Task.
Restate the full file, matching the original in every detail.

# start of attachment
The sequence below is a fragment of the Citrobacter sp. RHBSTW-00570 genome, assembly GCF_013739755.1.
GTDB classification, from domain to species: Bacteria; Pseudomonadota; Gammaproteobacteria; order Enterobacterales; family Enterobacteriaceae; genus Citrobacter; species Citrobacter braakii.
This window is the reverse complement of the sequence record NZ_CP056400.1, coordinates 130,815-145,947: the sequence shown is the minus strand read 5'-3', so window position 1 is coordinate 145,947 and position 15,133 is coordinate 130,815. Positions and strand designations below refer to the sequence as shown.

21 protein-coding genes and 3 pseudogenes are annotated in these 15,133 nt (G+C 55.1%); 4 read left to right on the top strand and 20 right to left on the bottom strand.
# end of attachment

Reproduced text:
The sequence below is a fragment of the Citrobacter sp. RHBSTW-00570 genome, assembly GCF_013739755.1.
GTDB classification, from domain to species: Bacteria; Pseudomonadota; Gammaproteobacteria; order Enterobacterales; family Enterobacteriaceae; genus Citrobacter; species Citrobacter braakii.
This window is the reverse complement of the sequence record NZ_CP056400.1, coordinates 130,815-145,947: the sequence shown is the minus strand read 5'-3', so window position 1 is coordinate 145,947 and position 15,133 is coordinate 130,815. Positions and strand designations below refer to the sequence as shown.

21 protein-coding genes and 3 pseudogenes are annotated in these 15,133 nt (G+C 55.1%); 4 read left to right on the top strand and 20 right to left on the bottom strand.